Fish Find Bats Too Late

Kershaw carries no-hitter into 8th, Marlins lose to Dodgers

At first, Clayton Kershaw’s pitching had teammates sprinting and diving for balls. Then he found a groove and flirted with a no-hitter.

The bid ended with Cody Ross’ double leading off the eighth inning, and the Los Angeles Dodgers settled for a four-hitter to beat the Marlins 12-5 Sunday.

The double came on the 112th and final pitch by Kershaw, a career high.

“I had fun today,” the 21-year-old left-hander said. “I felt good the whole game.”

Kershaw (2-3) benefited from three fine defensive plays in the first two innings, then settled down. Given a 6-0 lead by the third, he struck out nine and pitched around four walks. Kershaw even stymied Hanley Ramirez, who went 0-for-4, ending his 13-game hitting streak.

It was a performance reminiscent of another Dodgers left-hander, Sandy Koufax, who threw four no-hitters in the 1960s. Manager Joe Torre predicted Kershaw will come close again.

“He’s got the Koufax dominance, stuff-wise—the same type of curveball,” Torre said.

Kershaw caught the Marlins looking at third strikes with his curve, and he had success throwing about a dozen changeups, a season high. Those pitches complemented a 94 mph fastball.

Kershaw struck out Jeremy Hermida with his 100th pitch to start the seventh and went on to strike out the side for the only time. He had never pitched more than seven innings in his previous 28 major league starts, but Torre thought the youngster had enough left to complete a no-hitter.

Although Kershaw’s pitch count was in triple figures, taking him out before he allowed a hit would have been difficult, Torre and pitching coach Rick Honeycutt said.

“No-hitters are sacred,” Honeycutt said. “They don’t come along too often.”

No decision was necessary. Ross started the eighth by pulling a high fastball into the gap on a 1-2 count to start the eighth.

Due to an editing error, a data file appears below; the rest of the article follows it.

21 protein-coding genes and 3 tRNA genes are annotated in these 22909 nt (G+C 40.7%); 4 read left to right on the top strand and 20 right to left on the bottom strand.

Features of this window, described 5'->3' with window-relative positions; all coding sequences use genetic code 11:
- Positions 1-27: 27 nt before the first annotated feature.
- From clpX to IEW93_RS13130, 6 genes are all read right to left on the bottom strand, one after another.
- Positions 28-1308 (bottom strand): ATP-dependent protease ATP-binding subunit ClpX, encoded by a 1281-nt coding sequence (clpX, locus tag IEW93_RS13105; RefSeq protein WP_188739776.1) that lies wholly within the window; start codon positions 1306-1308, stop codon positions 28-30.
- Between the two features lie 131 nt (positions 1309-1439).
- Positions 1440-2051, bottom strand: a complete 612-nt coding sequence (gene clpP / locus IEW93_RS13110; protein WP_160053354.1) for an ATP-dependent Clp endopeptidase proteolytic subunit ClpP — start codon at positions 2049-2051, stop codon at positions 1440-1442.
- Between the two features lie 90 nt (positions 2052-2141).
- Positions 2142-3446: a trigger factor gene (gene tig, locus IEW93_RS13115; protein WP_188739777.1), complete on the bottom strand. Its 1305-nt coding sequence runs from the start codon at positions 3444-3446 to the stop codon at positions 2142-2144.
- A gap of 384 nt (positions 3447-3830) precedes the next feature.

“You don’t want to be on the lineup card on the wall inside a pitcher’s house,” Ross said.

Kershaw’s undoing might have been in the top of the inning, when he sat while the Dodgers scored four runs to make it 10-0.

“Every time there has been a long inning this season, it’s hard for me to get loose,” Kershaw said. “But I don’t think that’s the reason I gave up a hit.”

Torre sat four regulars for the day game following a night game, but the Dodgers’ defense was first-team caliber. Three of Florida’s first five batters had a shot at a hit but were robbed on catches by second baseman Orlando Hudson, left fielder Juan Pierre and right fielder Xavier Paul.

In the third, Kershaw’s strikeout total began to rapidly rise. Torre has witnessed at least five no-hitters, including two perfect games, and he said it was evident the lefty had no-hit stuff.

Torre tried not to jinx it.

“I never changed my seat after about the second inning,” Torre said.

Following Ross’ double, Torre summoned reliever Guillermo Mota. He gave up Emilio Bonifacio’s sacrifice fly in the eighth and a grand slam by Ross in the ninth.

Juan Castro hit his first home run and scored three times for the Dodgers, who completed a 4-2 trip. They’re 5-5 without suspended slugger Manny Ramirez but still have the best record in the majors.

Pierre, Ramirez’s replacement, had two doubles, a single and three RBIs to hike his average to .419. He finished 8 for 14 in the series with six runs and five RBIs.

“Manny who, you know?” Marlins manager Fredi Gonzalez said. “You almost wish Manny were here.”

John Koronka (0-2) was no match for Kershaw, committing two early throwing errors to give up two unearned runs.

“It was kind of embarrassing the first couple of innings, throwing those balls away,” Koronka said. “It took us right out of the game.”

Koronka was designated for assignment.

Copyright AP - Associated Press
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